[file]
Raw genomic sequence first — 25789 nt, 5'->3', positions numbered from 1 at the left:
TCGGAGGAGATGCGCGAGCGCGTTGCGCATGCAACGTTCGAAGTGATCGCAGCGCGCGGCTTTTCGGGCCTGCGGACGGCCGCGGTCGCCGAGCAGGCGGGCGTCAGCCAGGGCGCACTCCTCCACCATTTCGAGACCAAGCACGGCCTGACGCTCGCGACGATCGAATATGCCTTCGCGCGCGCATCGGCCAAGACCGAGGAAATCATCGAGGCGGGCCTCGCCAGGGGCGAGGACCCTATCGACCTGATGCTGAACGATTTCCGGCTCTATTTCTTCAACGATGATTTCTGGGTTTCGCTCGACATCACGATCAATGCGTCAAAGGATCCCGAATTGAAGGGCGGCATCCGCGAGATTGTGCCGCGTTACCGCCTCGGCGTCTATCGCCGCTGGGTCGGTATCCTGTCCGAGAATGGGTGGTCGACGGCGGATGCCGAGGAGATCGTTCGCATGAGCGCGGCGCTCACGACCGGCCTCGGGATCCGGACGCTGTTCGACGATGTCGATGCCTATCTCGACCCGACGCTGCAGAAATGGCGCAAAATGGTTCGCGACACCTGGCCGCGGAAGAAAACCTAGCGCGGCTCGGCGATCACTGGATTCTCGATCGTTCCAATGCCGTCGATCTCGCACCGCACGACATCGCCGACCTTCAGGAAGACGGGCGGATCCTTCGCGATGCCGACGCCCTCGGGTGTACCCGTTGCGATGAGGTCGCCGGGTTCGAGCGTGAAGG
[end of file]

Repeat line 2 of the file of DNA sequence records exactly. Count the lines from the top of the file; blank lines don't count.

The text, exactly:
TCGGAGGAGATGCGCGAGCGCGTTGCGCATGCAACGTTCGAAGTGATCGCAGCGCGCGGCTTTTCGGGCCTGCGGACGGCCGCGGTCGCCGAGCAGGCGGGCGTCAGCCAGGGCGCACTCCTCCACCATTTCGAGACCAAGCACGGCCTGACGCTCGCGACGATCGAATATGCCTTCGCGCGCGCATCGGCCAAGACCGAGGAAATCATCGAGGCGGGCCTCGCCAGGGGCGAGGACCCTATCGACCTGATGCTGAACGATTTCCGGCTCTATTTCTTCAACGATGATTTCTGGGTTTCGCTCGACATCACGATCAATGCGTCAAAGGATCCCGAATTGAAGGGCGGCATCCGCGAGATTGTGCCGCGTTACCGCCTCGGCGTCTATCGCCGCTGGGTCGGTATCCTGTCCGAGAATGGGTGGTCGACGGCGGATGCCGAGGAGATCGTTCGCATGAGCGCGGCGCTCACGACCGGCCTCGGGATCCGGACGCTGTTCGACGATGTCGATGCCTATCTCGACCCGACGCTGCAGAAATGGCGCAAAATGGTTCGCGACACCTGGCCGCGGAAGAAAACCTAGCGCGGCTCGGCGATCACTGGATTCTCGATCGTTCCAATGCCGTCGATCTCGCACCGCACGACATCGCCGACCTTCAGGAAGACGGGCGGATCCTTCGCGATGCCGACGCCCTCGGGTGTACCCGTTGCGATGAGGTCGCCGGGTTCGAGCGTGAAGG